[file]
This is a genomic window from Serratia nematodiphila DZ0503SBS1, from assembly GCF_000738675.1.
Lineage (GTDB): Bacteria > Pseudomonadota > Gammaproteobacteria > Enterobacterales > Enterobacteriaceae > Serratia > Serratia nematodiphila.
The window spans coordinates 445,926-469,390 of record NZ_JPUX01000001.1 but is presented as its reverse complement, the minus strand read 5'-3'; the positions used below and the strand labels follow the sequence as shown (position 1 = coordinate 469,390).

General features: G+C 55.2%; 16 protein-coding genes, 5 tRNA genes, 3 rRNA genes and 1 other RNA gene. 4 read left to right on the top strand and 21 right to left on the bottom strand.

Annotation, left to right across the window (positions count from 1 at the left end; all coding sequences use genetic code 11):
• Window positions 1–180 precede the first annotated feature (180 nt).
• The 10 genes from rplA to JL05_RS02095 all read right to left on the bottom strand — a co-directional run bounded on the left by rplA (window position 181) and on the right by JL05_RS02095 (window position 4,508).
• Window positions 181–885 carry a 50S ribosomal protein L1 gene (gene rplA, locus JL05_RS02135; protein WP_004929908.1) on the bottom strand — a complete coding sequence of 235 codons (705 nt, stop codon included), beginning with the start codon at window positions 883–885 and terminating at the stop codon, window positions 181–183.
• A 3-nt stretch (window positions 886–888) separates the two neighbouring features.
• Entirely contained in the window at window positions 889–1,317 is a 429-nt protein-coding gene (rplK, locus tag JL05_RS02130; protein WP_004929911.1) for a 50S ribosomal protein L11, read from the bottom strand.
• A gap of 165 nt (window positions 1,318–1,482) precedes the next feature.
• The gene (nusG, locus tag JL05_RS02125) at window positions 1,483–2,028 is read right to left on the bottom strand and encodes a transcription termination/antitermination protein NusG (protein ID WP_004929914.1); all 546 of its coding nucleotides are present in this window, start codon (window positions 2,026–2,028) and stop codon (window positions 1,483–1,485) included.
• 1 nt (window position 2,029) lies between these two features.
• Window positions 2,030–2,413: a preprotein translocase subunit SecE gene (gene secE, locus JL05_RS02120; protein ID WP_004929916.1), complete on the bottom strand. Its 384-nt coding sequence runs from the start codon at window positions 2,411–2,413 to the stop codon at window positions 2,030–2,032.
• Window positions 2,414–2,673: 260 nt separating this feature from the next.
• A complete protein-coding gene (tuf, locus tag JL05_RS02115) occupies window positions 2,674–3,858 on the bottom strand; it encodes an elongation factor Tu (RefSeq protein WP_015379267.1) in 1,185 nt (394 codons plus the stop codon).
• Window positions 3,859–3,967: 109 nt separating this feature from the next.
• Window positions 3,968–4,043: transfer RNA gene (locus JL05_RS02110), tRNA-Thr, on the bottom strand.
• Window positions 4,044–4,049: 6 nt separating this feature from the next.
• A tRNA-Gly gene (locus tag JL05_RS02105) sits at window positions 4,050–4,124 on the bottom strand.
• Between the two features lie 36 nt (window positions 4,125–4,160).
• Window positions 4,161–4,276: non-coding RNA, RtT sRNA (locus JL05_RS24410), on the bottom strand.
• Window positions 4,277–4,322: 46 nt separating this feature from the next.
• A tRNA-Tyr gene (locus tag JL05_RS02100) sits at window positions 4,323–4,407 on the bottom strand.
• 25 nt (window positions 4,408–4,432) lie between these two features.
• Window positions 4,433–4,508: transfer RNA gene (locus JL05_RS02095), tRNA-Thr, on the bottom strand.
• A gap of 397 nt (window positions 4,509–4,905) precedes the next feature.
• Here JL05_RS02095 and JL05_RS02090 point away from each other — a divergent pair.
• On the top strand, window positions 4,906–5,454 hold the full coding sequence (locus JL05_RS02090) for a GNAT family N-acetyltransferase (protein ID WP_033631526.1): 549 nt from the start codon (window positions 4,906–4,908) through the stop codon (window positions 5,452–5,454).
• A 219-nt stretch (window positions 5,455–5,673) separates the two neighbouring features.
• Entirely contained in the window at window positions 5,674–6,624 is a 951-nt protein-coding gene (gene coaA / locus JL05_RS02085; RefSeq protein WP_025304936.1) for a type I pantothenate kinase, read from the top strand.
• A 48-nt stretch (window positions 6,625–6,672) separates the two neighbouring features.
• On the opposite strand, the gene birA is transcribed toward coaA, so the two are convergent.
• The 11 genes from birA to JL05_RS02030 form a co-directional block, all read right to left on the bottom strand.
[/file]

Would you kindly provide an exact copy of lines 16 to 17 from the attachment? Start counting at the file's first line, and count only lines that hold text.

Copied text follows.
• A complete protein-coding gene (tuf, locus tag JL05_RS02115) occupies window positions 2,674–3,858 on the bottom strand; it encodes an elongation factor Tu (RefSeq protein WP_015379267.1) in 1,185 nt (394 codons plus the stop codon).
• Window positions 3,859–3,967: 109 nt separating this feature from the next.